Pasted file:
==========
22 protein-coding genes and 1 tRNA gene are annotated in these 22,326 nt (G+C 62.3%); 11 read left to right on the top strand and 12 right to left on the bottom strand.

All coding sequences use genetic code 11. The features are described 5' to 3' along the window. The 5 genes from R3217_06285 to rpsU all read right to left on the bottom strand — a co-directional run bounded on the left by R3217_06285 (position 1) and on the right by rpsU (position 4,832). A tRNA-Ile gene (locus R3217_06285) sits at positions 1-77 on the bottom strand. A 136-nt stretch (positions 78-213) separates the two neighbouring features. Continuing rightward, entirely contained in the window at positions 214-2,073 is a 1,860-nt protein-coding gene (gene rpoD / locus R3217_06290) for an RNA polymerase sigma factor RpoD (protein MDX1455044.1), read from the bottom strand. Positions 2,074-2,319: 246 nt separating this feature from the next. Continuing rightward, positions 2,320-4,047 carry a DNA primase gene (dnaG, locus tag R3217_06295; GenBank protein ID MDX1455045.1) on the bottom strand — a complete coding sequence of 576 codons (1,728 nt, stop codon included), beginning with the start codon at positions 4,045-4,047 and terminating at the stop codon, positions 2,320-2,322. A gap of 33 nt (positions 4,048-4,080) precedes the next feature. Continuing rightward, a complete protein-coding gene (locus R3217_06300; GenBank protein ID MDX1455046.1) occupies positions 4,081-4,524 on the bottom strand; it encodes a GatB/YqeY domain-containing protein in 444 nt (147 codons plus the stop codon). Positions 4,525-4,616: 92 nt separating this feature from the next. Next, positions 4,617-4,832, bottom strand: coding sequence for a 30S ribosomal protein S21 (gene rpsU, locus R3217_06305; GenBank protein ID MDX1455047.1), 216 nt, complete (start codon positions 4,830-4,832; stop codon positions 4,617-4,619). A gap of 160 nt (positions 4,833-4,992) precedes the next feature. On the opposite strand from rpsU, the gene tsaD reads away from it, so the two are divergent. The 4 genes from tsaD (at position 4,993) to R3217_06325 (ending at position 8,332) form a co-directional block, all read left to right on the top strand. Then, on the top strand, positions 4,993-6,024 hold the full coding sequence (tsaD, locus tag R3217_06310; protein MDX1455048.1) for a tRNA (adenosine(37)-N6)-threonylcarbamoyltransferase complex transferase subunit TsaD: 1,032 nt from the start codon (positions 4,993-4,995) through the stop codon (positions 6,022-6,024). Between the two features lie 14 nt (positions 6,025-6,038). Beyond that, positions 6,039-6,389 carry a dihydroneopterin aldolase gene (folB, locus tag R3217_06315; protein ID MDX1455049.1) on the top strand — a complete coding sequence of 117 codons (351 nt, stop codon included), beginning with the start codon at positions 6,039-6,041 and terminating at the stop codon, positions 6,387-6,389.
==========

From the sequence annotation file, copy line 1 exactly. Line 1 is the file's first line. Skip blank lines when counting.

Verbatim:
22 protein-coding genes and 1 tRNA gene are annotated in these 22,326 nt (G+C 62.3%); 11 read left to right on the top strand and 12 right to left on the bottom strand.